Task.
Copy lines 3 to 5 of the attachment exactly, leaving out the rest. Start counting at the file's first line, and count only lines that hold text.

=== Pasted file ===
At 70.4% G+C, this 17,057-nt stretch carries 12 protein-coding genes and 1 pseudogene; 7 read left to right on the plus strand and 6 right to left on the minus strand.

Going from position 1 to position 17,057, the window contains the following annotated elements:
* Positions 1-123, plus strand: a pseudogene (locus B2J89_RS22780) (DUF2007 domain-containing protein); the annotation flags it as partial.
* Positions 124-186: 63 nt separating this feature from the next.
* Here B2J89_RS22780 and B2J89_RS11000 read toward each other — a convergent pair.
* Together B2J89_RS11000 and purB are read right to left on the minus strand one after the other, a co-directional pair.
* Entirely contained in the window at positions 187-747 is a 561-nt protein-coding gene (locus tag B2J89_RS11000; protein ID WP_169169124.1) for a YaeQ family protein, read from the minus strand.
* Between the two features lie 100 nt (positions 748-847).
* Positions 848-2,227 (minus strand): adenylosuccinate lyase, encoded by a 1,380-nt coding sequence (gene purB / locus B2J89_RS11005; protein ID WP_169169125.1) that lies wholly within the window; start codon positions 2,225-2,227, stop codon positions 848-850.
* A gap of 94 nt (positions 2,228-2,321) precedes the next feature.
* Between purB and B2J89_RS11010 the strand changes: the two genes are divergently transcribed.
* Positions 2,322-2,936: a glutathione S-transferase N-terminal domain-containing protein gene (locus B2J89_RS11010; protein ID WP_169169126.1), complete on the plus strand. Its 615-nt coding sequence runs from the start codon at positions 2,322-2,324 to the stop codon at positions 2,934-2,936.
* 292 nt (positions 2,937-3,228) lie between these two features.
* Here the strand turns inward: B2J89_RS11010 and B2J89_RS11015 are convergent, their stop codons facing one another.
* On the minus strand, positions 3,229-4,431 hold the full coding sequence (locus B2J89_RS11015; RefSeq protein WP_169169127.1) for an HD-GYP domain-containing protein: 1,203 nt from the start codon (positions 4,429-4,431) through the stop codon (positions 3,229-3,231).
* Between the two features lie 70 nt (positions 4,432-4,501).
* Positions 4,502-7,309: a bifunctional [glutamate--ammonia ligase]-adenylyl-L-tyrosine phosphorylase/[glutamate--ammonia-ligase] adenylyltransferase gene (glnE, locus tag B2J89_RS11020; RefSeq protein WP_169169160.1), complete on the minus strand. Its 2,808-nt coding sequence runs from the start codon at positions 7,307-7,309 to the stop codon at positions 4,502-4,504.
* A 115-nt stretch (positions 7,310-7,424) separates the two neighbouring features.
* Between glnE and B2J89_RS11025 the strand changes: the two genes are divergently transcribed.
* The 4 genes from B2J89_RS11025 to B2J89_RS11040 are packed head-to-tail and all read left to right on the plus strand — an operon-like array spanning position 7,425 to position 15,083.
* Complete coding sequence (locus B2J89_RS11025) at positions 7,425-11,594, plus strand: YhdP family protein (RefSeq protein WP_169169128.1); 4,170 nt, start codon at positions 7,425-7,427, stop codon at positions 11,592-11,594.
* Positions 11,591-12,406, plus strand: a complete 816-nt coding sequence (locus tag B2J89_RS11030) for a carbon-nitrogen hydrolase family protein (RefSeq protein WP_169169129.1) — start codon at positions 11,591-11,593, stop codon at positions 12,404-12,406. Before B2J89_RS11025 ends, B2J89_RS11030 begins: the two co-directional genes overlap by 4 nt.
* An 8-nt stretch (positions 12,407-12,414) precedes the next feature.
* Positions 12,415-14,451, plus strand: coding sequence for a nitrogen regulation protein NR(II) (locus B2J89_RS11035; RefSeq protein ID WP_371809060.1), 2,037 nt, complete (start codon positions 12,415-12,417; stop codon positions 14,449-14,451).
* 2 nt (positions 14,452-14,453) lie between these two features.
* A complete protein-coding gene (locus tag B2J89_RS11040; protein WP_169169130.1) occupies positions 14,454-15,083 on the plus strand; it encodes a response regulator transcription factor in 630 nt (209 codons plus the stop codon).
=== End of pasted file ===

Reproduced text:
* Positions 1-123, plus strand: a pseudogene (locus B2J89_RS22780) (DUF2007 domain-containing protein); the annotation flags it as partial.
* Positions 124-186: 63 nt separating this feature from the next.
* Here B2J89_RS22780 and B2J89_RS11000 read toward each other — a convergent pair.